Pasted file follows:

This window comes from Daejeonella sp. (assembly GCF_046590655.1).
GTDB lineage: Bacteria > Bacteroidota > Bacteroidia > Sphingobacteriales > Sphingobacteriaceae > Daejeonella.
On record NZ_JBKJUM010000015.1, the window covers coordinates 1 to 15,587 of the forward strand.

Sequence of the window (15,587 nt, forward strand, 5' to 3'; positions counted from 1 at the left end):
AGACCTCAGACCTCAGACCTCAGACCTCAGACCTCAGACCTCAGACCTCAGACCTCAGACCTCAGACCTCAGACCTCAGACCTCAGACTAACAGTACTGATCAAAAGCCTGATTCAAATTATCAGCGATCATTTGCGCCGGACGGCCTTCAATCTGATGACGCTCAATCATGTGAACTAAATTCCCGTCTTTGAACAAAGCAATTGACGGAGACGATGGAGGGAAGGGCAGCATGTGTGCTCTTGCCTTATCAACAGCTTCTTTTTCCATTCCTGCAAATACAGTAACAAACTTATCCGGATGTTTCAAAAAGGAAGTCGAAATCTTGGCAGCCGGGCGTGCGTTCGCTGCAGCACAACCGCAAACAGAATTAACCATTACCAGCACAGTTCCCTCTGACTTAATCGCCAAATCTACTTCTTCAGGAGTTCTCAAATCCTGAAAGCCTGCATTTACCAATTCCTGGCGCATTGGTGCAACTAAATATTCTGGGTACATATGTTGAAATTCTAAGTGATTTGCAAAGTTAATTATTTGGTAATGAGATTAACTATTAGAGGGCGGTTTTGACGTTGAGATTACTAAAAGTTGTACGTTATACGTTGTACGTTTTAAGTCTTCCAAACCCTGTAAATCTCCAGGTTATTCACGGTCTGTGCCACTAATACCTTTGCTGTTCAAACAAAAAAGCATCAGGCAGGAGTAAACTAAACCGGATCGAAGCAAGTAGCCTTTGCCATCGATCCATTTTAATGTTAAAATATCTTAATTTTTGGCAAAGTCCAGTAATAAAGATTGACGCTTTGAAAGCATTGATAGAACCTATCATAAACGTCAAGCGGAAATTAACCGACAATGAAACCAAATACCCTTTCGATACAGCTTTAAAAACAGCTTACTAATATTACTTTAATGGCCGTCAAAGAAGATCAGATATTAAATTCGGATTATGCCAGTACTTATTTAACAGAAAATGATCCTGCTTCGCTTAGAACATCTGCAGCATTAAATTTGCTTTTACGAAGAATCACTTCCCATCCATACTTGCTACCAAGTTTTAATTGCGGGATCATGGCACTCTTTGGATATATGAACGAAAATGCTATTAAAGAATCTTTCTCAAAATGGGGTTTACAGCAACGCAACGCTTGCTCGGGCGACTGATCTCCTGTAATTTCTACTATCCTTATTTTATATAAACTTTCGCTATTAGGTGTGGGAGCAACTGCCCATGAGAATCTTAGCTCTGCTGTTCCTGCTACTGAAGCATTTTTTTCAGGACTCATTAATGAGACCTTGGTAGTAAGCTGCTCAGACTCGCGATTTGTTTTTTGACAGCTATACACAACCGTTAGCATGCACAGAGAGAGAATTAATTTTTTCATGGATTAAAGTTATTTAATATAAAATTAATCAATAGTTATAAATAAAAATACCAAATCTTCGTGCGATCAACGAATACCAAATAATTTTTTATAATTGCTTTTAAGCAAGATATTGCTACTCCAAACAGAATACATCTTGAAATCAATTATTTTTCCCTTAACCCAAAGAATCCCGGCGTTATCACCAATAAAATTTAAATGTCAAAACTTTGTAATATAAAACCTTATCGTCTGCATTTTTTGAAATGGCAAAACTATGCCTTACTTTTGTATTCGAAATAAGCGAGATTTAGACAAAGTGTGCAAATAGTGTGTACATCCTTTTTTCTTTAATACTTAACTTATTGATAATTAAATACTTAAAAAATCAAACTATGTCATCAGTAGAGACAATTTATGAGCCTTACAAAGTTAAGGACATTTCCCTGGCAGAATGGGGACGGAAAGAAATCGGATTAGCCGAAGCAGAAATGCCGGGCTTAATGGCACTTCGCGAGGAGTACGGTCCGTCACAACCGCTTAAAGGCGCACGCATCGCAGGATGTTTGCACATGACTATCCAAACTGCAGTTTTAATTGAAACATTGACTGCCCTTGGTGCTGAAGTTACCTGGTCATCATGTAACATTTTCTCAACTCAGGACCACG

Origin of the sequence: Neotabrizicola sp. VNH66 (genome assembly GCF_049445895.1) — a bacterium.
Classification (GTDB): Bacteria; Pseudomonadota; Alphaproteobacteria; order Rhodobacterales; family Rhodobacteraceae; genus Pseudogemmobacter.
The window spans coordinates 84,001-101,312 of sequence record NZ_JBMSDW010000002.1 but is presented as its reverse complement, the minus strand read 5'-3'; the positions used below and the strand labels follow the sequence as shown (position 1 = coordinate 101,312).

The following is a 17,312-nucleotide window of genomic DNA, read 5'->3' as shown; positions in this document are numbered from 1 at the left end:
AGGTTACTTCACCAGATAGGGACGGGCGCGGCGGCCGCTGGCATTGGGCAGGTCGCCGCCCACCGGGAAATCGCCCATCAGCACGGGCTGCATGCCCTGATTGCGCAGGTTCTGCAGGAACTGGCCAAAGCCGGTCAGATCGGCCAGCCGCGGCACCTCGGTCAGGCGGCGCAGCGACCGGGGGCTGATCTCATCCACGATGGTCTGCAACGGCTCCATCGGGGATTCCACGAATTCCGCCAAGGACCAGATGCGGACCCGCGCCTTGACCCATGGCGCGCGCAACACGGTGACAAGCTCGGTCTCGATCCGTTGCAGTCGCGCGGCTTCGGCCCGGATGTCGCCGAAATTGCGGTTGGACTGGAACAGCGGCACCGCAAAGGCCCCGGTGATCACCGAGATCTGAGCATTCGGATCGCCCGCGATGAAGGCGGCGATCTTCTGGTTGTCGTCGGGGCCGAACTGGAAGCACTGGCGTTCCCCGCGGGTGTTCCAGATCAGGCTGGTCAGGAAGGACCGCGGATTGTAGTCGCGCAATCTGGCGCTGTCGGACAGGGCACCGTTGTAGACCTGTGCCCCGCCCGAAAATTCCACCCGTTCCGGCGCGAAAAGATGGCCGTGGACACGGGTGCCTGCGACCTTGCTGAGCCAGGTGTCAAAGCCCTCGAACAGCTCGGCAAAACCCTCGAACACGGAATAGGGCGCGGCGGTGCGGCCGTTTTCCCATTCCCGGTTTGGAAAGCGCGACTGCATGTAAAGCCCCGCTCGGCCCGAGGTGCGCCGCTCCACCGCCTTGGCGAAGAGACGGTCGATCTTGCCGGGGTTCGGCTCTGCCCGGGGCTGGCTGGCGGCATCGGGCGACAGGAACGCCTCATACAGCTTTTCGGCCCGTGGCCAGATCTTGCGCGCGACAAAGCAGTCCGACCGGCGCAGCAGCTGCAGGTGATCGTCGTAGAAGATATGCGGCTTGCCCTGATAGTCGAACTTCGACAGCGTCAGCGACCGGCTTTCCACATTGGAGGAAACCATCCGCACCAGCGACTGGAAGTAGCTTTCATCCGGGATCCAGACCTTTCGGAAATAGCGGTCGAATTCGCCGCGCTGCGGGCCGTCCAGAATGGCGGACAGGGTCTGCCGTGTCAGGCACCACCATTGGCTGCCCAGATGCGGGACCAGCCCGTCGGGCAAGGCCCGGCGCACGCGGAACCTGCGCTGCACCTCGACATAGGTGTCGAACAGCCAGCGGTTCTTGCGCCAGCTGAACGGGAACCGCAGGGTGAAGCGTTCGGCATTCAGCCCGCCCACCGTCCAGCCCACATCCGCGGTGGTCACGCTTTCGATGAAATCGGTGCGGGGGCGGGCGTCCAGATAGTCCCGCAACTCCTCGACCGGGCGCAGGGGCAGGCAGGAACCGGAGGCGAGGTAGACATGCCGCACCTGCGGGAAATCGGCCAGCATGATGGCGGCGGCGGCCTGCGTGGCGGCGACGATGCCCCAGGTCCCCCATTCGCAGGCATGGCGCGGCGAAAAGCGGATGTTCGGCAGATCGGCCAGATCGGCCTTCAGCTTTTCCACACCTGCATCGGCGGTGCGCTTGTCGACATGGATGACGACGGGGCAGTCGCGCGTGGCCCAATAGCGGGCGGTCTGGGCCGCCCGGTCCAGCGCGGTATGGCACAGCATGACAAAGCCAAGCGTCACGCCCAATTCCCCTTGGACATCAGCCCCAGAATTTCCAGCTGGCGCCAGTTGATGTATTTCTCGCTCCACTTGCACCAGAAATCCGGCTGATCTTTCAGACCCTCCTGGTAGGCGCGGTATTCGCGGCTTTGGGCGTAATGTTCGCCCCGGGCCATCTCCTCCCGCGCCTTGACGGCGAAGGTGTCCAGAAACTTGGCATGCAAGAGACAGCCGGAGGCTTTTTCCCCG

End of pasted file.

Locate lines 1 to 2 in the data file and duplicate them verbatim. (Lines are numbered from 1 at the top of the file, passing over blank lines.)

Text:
This window comes from Daejeonella sp. (assembly GCF_046590655.1).
GTDB lineage: Bacteria > Bacteroidota > Bacteroidia > Sphingobacteriales > Sphingobacteriaceae > Daejeonella.